The XTS answers to 110 years of tradition of advanced technology, design excellence and absolute luxury. That is splendid, but is it truly in line with the tradition of the “Big Caddy?”

For starters – it looks the part. The XTS is a combination of Cadillac tradition and the current design language. The last “Big Caddy,” the DTS, was reshaped with the angular version of the Art&Science design language, though it simply looked contrived. Cadillac approached the XTS with the idea to re-sculpture the Art&Science formula towards softening the lines, but ensuring its edginess that denotes brand familiarity. The result is a distinct sedan exuding confidence and strength that is organic and fluid.

It starts with the big grille, in particular the blacked out inserts on the Premium Collection tested here. If you Rolodex through Cadillac’s history, several model years of grilles would trace their roots towards the XTS. Heritage is found in the most modern details – the upright headlamp cluster, the finned tail lamps, the V-shaped third brake light, and various creases and lines throughout the exterior. The roofline is almost fastback-like, perhaps the most non-heritage piece of the XTS. Add the twenty-inch alloy wheels and Bridgestone Potenza tires, and you can see where the modern side of the XTS compliments its traditional elements. The sum of all parts equals the finest looking “Big Caddy” in decades.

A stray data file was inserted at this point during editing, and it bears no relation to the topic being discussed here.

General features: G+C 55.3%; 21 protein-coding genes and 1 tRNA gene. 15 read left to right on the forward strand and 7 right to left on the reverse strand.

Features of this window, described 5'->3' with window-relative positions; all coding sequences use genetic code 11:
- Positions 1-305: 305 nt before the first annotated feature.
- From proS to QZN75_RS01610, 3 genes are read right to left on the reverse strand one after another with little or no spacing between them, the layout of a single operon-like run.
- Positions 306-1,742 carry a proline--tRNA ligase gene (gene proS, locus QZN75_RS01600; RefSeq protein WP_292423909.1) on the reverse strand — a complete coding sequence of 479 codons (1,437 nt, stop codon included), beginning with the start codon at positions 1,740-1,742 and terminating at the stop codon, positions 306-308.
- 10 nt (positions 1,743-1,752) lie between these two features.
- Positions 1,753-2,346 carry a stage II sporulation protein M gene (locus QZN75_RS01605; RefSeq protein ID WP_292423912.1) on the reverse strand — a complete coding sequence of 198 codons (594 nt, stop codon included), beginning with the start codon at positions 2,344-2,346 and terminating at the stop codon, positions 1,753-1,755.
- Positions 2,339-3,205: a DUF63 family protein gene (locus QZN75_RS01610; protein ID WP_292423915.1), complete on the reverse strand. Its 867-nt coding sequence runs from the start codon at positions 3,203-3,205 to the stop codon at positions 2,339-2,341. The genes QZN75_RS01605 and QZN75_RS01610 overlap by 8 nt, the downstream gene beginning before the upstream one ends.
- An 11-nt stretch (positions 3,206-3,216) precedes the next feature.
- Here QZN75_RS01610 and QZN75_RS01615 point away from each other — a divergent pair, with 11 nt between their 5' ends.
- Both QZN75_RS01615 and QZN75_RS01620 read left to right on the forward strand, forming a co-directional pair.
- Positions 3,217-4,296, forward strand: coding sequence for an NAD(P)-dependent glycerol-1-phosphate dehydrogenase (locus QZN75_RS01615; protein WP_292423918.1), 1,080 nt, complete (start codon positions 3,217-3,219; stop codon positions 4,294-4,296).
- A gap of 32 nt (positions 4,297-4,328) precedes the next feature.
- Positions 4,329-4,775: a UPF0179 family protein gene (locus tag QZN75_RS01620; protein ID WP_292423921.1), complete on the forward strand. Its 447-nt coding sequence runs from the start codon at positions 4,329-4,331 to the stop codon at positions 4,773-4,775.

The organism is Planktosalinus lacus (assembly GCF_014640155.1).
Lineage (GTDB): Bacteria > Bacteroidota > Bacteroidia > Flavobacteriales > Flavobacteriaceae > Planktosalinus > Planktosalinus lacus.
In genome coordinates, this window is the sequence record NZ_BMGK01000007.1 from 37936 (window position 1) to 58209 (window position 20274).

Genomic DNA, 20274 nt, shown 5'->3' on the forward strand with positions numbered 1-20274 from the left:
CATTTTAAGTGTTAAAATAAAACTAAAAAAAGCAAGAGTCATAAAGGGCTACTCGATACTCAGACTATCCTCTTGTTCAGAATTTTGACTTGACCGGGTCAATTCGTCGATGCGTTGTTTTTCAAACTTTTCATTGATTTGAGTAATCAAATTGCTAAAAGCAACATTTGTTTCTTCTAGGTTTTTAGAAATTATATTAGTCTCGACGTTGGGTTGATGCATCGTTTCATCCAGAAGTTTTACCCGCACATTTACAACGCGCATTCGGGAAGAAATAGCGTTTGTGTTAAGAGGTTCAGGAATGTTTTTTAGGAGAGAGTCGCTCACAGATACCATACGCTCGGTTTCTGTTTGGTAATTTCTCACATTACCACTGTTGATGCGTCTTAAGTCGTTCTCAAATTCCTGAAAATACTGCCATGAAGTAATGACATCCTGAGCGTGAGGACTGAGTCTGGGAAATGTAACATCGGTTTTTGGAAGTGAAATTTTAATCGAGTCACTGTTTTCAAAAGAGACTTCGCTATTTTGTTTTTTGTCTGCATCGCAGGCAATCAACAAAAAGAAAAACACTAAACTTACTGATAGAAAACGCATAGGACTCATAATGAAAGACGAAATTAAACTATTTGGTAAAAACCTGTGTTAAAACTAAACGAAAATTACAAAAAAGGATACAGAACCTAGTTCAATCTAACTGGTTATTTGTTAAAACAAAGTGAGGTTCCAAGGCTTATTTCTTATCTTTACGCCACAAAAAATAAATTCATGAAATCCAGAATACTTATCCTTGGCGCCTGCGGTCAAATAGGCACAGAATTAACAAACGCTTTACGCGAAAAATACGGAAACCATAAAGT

Cadillac XTS 2